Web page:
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HomeNigeria Ranks 4th Globally in Medical Doctor Population, Yet Contradictions Persist

Nigeria Ranks 4th Globally in Medical Doctor Population, Yet Contradictions Persist

Highlighting a remarkable yet paradoxical statistic, Professor Kanu Nkanginieme, a distinguished authority in Paediatrics hailing from the University of Port Harcourt, revealed that Nigeria occupies the fourth position worldwide in terms of its medical doctor populace. This revelation unfolded during his insightful discourse at the Theophilus Oladipo-Ogunlesi Memorial Lecture 2023, a significant event hosted as part of the 17th Annual Scientific Conference and All Fellows’ Congress (ASCAF), held in Ilorin. This prestigious gathering was orchestrated by the esteemed National Postgraduate Medical College of Nigeria.

Nkanginieme, a seasoned Consultant Paediatrician, chose to anchor his presentation on the theme “Paradigm Shifts in 21st Century Nigerian Medical Education.” Amid celebrating Nigeria’s standing in producing medical professionals, he confronted the paradoxical reality that has left the nation in a state of contradiction.

The seasoned expert urged a recalibration of focus, emphasizing the imperative of channeling Nigeria’s immense potential towards making a profound positive impact on the nation, rather than simply being bystanders to global advancements in the realm of medical practice, training, and evaluation.

He observed that glaring inconsistencies pervade the national and institutional landscape, further deepening the contradictions. A glaring example he highlighted is the deficiency of doctors in primary healthcare centers while the country, paradoxically, engages in the exportation of medical professionals. Additionally, state general hospitals grapple with understaffing issues, in stark contrast to federal medical centers that grapple with an excess of personnel. A shortage of medical supplies is juxtaposed with a surge in citizens’ out-of-pocket medical expenses, reflecting a disconcerting dissonance.

Nkanginieme championed a paradigm shift from traditional teaching methodologies centered around instructors to a self-directed and self-motivated learner-centric approach. He passionately endorsed a transformation from conventional clinical postings that lack specific outcome audits to a well-structured, quantified clinical cognition and performance skills framework, characterized by a clear delineation of responsibilities and accountability for both trainees and trainers.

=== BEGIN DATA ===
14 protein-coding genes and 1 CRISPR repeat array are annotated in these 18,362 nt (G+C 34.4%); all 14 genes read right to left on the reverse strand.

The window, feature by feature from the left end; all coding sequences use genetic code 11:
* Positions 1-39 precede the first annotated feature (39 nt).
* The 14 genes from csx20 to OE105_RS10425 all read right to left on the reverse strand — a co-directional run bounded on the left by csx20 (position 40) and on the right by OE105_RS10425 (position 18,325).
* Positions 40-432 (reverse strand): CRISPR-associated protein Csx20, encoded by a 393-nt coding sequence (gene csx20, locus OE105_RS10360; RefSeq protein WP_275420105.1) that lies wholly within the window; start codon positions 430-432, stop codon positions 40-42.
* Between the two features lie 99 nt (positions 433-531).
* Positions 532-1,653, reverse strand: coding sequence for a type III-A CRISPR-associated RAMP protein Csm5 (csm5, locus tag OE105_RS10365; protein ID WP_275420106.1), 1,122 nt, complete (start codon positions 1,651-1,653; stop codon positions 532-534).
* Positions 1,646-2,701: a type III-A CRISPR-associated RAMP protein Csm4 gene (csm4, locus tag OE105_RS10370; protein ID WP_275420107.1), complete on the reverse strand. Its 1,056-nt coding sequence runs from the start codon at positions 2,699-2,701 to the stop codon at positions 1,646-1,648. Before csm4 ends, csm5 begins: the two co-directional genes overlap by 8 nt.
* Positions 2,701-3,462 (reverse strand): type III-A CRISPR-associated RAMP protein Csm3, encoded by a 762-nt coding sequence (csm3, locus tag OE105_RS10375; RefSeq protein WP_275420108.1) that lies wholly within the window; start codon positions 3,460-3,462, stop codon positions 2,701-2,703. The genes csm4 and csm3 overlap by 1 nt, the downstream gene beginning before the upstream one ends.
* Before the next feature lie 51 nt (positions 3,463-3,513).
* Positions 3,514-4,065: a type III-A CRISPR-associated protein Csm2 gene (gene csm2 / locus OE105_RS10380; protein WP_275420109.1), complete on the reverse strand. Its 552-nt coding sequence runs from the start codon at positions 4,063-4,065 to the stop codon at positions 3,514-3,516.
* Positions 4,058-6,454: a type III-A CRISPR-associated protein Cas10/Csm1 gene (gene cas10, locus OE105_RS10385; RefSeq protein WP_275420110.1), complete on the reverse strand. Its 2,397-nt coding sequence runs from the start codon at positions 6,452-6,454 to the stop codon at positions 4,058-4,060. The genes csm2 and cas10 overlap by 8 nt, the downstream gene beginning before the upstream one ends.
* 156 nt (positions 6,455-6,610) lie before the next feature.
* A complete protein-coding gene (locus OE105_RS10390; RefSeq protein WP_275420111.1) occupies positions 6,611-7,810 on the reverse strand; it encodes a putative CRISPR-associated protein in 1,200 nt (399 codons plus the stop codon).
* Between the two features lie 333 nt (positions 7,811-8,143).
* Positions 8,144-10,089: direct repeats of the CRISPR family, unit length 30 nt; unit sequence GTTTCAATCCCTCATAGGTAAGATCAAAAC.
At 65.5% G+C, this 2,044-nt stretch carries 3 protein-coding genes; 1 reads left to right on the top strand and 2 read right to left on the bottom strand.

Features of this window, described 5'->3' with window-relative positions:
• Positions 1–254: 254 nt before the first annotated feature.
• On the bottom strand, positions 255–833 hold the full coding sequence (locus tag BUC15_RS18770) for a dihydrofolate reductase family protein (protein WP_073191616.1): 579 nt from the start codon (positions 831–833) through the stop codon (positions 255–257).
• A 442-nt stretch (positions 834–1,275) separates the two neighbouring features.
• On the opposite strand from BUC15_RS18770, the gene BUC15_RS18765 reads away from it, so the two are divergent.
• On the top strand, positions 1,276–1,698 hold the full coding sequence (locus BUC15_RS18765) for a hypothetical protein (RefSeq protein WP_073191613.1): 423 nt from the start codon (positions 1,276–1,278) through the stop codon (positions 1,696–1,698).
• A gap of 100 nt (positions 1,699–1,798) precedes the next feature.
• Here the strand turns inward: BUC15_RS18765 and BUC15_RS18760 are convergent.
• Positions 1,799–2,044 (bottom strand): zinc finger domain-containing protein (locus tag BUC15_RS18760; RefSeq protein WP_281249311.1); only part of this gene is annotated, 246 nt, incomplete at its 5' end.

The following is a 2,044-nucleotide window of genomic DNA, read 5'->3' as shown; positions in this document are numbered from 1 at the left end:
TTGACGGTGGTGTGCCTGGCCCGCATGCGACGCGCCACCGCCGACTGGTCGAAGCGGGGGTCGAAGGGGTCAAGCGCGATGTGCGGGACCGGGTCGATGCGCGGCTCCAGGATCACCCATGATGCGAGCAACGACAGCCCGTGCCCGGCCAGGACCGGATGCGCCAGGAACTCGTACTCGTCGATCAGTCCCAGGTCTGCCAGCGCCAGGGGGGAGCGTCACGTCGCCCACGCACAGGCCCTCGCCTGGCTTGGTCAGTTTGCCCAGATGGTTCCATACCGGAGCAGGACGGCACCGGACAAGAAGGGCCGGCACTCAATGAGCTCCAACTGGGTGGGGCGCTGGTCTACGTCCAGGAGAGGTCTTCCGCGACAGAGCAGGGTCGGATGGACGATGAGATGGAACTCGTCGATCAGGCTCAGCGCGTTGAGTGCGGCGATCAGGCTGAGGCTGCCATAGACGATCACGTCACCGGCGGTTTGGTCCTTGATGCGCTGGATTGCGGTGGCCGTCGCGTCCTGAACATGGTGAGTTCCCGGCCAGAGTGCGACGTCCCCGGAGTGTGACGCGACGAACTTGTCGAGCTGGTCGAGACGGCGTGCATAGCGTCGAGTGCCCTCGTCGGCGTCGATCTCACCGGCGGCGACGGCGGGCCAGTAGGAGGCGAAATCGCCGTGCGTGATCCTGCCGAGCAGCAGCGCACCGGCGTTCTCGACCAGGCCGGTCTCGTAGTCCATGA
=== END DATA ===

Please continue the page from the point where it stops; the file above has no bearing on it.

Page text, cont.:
Furthermore, he championed a transition from the conventional allocation of hours for lectures and practical assignments to a more contemporary approach that values hours of rigorous self-study and meticulous verification of cognitive and performance skills proficiency. This, he argued, should be integrated into clinical practice modules and serve as the cornerstone for quantifying medical course credit units.

With candor, Nkanginieme underscored the need to recalibrate the system’s approach to medical education, sounding the alarm that the education system mustn’t be led by the weakest links. Given the gravity of medical practice involving human life, he proposed a comprehensive approach that champions complete remediation and verification of learning, rather than resorting to carryovers or subpar educational practices.

He urged for a pragmatic clause that permits comprehensive remediation and envisages an extended period for weak medical students, ensuring that their graduation journeys span nine years, instead of the conventional six. Nkanginieme’s insights shed light on the need for a holistic reformation of medical education in Nigeria, underscoring the paradoxes that must be addressed to ensure the nation’s medical education system aligns with global standards. (NAN)

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